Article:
It had been one of the toughest years of my life. My mother’s illness took all her resources and mine. Flying back and forth from California to Florida after my father’s death to set up her new life whittled my life down to the nubs.
A friend suggested I attend a weekend retreat she’d just completed. It became my first step towards living an examined life.
Our last process was to pair up, go off into the high desert and find a token that would remind us of the work we’d done that weekend.
My partner found his token right away and trudged around with me, pointing out rocks, feathers and assorted desert debris as possibilities. Nothing felt like a fit.
He was cold and wanted to get back to the compound.
”Are you looking for something special?” he asked.
“ A pinecone” he said flatly. “You’re looking for a pinecone in the desert.”
I nodded again. He shook his head.
When I was a kid, we lived next to a forest for a while. I would wander around under the canopy of trees. They made me feel secure. After that, whenever I ran across a pinecone that wasn’t where it should be, like in a city or on the beach, I brought it home.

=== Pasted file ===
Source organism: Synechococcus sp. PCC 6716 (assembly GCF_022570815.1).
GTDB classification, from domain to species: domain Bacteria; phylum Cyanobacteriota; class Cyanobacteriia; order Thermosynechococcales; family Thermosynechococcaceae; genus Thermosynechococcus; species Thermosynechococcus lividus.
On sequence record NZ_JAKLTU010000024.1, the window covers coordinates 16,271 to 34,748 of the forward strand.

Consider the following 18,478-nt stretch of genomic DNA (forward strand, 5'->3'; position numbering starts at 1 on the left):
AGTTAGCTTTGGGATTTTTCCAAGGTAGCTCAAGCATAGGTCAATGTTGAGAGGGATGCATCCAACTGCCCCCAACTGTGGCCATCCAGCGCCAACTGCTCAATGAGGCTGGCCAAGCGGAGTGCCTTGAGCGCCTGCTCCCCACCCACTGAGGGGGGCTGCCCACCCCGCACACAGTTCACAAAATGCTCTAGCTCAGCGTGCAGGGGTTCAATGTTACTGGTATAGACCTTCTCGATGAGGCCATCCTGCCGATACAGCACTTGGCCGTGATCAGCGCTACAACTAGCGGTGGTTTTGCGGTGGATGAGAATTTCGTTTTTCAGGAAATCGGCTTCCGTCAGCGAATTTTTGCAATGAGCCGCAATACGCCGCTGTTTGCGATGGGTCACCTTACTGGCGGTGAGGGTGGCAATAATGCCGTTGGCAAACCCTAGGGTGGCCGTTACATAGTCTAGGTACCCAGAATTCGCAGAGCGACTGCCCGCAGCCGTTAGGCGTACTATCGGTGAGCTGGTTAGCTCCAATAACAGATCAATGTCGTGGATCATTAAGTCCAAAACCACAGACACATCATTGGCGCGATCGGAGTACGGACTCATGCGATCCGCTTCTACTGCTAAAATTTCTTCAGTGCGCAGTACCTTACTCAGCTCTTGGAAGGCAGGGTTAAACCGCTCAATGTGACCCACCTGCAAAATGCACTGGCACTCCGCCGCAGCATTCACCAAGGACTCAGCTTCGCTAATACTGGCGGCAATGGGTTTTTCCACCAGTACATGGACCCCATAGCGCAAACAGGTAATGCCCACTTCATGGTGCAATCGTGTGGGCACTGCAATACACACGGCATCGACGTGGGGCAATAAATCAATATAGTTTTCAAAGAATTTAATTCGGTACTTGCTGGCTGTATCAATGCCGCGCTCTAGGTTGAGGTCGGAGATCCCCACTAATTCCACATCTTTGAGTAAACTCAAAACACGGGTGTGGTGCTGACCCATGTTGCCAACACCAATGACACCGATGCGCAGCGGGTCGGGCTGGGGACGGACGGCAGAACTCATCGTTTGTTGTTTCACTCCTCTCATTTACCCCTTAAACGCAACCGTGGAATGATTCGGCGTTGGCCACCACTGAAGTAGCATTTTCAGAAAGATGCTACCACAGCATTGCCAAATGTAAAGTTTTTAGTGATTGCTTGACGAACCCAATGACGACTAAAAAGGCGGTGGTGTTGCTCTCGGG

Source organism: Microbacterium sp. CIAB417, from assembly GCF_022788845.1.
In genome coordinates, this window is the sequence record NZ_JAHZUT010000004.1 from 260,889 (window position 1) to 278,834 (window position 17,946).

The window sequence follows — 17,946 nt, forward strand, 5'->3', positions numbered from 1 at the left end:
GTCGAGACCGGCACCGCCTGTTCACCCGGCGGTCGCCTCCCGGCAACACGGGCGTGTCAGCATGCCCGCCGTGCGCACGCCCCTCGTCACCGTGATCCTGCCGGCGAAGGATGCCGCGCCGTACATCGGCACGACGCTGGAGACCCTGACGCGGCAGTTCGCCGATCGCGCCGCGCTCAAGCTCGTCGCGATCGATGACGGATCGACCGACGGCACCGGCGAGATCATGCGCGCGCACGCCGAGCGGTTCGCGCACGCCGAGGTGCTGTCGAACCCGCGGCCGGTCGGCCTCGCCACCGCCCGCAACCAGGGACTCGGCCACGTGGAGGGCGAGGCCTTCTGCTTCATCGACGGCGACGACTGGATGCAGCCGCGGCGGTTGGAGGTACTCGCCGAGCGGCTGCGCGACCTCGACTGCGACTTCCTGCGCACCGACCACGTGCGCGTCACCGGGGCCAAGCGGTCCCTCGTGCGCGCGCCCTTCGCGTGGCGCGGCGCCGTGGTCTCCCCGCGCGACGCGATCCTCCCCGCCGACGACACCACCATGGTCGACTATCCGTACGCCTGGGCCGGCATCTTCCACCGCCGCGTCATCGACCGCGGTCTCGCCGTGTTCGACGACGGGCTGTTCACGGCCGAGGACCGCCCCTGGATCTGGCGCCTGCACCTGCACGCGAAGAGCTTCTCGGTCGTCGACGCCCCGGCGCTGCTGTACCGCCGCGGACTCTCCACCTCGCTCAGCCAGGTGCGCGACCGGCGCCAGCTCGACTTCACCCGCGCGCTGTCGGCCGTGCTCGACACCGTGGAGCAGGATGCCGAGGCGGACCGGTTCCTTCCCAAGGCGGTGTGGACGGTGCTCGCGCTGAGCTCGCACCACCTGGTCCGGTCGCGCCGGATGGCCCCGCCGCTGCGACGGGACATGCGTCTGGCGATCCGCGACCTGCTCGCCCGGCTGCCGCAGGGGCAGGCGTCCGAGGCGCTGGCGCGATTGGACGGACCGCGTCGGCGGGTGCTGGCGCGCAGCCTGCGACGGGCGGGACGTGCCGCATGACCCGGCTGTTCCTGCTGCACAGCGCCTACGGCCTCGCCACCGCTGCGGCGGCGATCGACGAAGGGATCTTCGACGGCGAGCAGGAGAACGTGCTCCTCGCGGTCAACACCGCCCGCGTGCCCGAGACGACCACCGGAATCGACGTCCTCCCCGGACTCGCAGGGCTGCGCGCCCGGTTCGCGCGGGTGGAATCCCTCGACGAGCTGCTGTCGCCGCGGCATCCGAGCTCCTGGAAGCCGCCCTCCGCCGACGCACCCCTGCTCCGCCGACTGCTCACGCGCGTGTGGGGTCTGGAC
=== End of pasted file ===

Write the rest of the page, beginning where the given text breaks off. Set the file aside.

I saw it as a sign that all would be well.
“Right, he said, shivering, “ but you know that’s probably not going to happen.”
A few steps later, I saw what looked like a pinecone. I raced over but it turned out to be a parched sunflower. “Ok, I said, “if I don’t find what I’m looking for, I’ll take this.”
He threw up his hands and said he was heading back.
Just as I too was about to give up and go back to the sunflower, there it was – a real, honest to goodness pinecone! I scooped it up and held it against my heart.
“Thank you“ I whispered “I knew you were out there somewhere.”
When it was time for me to tell why a pinecone meant something to me I said: “I’m going home with a renewed belief and trust in myself. I learned that whatever it is you seek, don’t settle, because what you really want just might be a few steps away. And, that no matter what, if I can find a pinecone in the desert, I can do anything.”
I still bring pinecones home when I find them in an unlikely place.
You’d be surprised how many there are out there.